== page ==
I have been coaching youth sports for over 8 years and my perspective on things has changed considerably over that time. A lot of it has to do with trial and error and some of it has to do with being around “real” coaches, i.e. coaches that get paid to coach. One of my recent revelations is to what constitutes a good batting practice. 5 years ago I was a firm believer that throwing live batting practice was the only way to have an effective batting practice. If someone said they were going to do tee work or soft toss, I would say “That is great, but when are you going to throw live”? Not that we didn’t do these drills, however I treated them more like a warm up versus a hitting work out.

A few years ago I discovered the Zip Net. My son and I hung it in our garage in 10 minutes and have been using it since. We live in a cold weather state and a lot of times this is the only hitting we have a chance to do. We really focused on his swing mechanics from a tee during the winter and he had his best year ever hitting. It is so much easier to correct and fine tune hitting mechanics off a tee versus hitting live.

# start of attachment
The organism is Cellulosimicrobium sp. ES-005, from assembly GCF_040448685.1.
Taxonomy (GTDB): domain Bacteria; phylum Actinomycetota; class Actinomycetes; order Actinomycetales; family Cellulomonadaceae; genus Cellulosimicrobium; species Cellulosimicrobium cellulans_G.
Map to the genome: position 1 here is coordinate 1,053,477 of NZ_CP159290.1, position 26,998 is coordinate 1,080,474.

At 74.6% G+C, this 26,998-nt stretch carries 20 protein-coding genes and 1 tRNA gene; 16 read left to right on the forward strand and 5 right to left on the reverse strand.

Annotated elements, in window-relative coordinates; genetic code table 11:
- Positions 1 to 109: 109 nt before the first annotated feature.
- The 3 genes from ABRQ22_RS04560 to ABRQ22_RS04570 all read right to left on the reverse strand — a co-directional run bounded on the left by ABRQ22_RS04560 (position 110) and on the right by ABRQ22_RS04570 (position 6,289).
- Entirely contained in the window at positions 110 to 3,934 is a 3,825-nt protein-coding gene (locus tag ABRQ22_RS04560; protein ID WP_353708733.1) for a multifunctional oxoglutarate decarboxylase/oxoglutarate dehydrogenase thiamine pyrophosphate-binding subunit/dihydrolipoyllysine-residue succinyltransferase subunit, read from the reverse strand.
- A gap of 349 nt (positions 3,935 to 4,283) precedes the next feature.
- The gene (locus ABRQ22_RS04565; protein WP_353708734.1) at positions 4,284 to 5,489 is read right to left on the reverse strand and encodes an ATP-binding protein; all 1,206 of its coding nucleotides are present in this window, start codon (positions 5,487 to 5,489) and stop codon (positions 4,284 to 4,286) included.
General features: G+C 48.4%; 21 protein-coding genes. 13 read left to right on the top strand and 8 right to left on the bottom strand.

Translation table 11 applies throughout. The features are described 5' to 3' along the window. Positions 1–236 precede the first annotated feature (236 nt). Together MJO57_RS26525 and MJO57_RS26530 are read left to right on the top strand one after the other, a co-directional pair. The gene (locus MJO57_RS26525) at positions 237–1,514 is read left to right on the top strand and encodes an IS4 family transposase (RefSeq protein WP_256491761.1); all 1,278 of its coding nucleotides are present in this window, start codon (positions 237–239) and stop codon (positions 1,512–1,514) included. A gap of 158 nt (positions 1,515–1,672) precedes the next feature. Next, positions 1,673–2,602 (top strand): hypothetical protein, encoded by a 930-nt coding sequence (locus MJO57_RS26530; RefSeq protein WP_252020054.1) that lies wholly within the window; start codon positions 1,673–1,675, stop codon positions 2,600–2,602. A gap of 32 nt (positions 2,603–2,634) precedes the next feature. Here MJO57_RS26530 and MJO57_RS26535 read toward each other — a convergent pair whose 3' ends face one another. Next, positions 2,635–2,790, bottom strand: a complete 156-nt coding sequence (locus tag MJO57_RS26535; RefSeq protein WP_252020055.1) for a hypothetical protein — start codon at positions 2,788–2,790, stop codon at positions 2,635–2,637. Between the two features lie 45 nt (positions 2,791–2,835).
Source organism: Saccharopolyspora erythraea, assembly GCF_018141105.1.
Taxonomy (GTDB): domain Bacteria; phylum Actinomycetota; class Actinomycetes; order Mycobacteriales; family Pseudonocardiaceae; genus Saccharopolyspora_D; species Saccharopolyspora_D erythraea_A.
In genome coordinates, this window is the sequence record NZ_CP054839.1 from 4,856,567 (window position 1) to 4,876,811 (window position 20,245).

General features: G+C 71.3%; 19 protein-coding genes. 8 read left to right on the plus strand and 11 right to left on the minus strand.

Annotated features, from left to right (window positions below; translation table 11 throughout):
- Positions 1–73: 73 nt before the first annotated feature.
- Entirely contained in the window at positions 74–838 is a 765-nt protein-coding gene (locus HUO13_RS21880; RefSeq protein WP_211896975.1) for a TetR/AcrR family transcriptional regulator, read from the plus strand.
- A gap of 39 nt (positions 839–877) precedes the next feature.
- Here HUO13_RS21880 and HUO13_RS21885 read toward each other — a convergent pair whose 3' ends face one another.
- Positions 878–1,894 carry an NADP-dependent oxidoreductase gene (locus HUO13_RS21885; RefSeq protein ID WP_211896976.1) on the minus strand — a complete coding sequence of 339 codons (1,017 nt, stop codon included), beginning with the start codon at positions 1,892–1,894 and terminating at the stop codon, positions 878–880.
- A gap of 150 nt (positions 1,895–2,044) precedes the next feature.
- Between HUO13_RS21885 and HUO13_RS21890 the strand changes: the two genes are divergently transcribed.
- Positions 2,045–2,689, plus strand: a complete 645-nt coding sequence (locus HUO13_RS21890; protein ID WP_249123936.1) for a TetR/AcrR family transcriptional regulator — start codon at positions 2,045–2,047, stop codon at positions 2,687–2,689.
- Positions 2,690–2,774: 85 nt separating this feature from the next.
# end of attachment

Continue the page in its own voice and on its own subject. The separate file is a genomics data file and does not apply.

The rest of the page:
I know there are portable hitting nets out there that could be set up in a garage, but it is much easier to just pull this net across the garage versus setting up one of those nets. Plus the hitting surface of the Zip Net is considerably larger and they are the same price as the portable hitting nets.

The other tip I have to offer is sometimes it is good to have short workouts like just hitting for 10 minutes in the garage off a hitting net. This is a great alternative to driving to a batting range – a process that takes hours. This way we avoid burn out for youths.


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